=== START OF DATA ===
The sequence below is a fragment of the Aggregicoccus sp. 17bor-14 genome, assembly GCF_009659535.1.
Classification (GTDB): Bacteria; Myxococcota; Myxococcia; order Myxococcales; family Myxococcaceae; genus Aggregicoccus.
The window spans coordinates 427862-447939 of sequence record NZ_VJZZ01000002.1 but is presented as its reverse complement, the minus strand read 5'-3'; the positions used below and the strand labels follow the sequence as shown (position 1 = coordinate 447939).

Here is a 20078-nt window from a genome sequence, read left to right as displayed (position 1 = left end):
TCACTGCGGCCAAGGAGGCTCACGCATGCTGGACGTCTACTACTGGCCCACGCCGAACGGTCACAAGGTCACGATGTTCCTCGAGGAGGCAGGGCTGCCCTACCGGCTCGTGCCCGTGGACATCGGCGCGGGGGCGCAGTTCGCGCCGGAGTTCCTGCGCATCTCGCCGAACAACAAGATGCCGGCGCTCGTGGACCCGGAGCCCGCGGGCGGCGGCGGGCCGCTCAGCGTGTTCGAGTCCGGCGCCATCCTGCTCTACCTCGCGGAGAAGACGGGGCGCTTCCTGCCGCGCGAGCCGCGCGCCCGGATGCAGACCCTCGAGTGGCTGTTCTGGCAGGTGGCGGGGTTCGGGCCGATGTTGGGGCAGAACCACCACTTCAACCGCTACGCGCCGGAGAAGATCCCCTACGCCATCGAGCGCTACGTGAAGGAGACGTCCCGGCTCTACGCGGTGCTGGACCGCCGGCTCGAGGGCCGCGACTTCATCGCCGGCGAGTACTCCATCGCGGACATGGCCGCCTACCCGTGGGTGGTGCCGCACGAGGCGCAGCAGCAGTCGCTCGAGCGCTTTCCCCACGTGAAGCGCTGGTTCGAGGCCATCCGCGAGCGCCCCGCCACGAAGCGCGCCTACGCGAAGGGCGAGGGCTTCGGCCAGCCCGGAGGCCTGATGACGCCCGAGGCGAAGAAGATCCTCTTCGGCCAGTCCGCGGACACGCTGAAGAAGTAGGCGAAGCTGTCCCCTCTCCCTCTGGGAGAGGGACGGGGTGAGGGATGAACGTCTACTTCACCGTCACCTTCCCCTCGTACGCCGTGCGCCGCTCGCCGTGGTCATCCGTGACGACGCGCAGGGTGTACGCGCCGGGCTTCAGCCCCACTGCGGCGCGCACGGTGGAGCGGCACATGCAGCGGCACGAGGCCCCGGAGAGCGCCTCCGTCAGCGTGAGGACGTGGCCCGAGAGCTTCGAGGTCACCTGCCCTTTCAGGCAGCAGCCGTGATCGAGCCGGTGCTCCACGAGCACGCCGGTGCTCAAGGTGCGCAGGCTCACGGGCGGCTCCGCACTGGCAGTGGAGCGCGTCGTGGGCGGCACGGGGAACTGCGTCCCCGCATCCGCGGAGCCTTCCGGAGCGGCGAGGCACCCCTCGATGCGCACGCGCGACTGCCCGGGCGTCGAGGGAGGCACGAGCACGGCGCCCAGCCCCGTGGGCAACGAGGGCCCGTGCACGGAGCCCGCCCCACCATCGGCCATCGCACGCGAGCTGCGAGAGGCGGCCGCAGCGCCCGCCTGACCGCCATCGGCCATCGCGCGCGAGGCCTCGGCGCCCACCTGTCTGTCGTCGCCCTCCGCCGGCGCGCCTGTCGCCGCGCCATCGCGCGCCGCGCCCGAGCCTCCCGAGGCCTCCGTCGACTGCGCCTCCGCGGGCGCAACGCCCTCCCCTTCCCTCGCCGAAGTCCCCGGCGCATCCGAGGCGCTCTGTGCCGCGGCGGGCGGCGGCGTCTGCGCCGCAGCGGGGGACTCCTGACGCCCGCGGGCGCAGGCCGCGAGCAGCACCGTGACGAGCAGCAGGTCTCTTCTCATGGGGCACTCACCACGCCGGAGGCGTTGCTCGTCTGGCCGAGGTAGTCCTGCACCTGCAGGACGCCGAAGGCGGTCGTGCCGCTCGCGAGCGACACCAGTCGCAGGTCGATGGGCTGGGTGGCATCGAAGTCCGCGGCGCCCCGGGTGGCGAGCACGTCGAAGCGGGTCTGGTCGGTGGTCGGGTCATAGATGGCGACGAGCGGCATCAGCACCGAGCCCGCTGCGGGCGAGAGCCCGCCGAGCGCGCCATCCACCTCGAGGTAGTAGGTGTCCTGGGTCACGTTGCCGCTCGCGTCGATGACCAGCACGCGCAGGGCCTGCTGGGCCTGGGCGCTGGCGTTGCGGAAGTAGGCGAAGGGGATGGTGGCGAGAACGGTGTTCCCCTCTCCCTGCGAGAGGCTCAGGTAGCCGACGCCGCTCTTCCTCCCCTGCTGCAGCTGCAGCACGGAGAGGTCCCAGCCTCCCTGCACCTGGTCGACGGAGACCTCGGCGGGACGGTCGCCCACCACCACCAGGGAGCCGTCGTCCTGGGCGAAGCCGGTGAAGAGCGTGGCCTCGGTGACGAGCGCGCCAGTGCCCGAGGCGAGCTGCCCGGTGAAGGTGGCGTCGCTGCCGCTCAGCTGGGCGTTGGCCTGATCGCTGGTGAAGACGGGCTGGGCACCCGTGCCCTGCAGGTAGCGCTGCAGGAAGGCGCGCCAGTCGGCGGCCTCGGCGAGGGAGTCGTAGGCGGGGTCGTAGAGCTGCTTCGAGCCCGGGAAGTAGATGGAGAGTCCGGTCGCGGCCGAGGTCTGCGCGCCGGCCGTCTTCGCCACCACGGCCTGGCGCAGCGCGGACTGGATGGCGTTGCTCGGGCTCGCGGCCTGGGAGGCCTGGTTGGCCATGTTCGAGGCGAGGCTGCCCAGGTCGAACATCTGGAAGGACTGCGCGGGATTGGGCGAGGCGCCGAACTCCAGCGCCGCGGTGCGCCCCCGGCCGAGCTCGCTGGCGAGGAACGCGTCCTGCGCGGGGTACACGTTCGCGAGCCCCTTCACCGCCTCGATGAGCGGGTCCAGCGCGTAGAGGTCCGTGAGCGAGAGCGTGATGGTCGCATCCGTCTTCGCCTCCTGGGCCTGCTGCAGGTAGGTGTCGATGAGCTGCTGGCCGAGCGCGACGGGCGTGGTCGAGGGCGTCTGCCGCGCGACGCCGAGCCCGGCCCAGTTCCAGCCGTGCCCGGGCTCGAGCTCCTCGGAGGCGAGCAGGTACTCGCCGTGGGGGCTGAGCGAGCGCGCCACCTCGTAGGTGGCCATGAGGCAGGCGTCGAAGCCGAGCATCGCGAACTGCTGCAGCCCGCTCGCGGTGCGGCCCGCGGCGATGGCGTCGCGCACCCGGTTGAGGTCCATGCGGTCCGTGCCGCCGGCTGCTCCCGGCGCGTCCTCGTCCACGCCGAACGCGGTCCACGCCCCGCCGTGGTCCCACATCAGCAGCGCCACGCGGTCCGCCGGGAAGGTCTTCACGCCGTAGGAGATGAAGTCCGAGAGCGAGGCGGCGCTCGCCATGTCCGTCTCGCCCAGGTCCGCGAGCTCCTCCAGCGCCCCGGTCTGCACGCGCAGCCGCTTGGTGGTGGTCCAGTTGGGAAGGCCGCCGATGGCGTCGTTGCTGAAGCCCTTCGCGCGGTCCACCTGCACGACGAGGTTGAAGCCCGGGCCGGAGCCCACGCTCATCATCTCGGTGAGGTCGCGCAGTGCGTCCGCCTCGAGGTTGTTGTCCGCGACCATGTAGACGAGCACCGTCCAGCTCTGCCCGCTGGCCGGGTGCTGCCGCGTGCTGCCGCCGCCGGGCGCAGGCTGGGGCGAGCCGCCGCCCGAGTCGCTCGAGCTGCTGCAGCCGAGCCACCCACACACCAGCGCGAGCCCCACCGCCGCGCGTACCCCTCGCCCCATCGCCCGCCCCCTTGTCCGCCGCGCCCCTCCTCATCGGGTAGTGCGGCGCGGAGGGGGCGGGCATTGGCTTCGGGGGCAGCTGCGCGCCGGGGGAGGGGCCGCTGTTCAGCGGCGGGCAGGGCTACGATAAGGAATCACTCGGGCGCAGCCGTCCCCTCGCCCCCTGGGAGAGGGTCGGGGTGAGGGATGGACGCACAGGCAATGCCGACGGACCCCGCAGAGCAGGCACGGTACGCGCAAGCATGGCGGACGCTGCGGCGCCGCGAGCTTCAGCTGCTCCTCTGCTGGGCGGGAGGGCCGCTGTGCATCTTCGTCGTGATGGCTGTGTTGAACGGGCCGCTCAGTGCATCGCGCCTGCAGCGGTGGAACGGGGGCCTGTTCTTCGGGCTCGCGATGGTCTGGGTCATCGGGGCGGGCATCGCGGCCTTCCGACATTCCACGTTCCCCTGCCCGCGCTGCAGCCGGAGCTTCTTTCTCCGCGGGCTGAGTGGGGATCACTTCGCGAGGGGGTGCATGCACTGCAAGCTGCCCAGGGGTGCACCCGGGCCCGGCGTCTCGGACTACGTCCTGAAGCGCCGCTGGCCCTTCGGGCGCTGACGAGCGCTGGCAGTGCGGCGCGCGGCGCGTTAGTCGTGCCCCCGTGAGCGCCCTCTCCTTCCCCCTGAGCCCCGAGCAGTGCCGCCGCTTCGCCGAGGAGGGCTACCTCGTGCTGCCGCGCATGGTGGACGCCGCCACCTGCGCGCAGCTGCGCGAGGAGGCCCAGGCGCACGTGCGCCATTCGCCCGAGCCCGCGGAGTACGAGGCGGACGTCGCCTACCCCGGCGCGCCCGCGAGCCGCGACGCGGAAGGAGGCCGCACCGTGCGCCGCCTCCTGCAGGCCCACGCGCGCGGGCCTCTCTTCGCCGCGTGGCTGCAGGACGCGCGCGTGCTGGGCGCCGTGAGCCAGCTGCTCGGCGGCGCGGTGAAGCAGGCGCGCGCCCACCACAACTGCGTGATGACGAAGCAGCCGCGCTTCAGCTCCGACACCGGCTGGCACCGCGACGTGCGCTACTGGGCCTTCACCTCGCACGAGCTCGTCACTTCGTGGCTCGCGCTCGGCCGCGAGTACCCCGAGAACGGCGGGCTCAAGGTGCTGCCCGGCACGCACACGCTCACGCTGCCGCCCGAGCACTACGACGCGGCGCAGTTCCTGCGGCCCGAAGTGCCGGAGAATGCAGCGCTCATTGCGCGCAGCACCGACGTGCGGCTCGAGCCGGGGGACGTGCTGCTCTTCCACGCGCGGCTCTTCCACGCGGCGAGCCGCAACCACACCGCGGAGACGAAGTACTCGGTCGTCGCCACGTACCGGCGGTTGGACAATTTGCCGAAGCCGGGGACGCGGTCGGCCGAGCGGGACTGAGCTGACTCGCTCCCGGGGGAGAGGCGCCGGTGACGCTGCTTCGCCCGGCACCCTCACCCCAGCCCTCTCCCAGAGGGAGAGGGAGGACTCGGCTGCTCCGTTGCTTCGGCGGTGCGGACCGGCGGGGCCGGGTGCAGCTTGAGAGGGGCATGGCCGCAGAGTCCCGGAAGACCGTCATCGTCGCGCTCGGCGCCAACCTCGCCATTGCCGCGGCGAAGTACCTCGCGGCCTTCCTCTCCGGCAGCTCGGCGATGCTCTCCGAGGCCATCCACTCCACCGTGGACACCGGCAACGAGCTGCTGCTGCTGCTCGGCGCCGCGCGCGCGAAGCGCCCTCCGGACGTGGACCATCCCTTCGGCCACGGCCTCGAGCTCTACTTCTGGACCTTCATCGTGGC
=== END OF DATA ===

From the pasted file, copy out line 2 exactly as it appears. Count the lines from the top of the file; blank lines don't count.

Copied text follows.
Classification (GTDB): Bacteria; Myxococcota; Myxococcia; order Myxococcales; family Myxococcaceae; genus Aggregicoccus.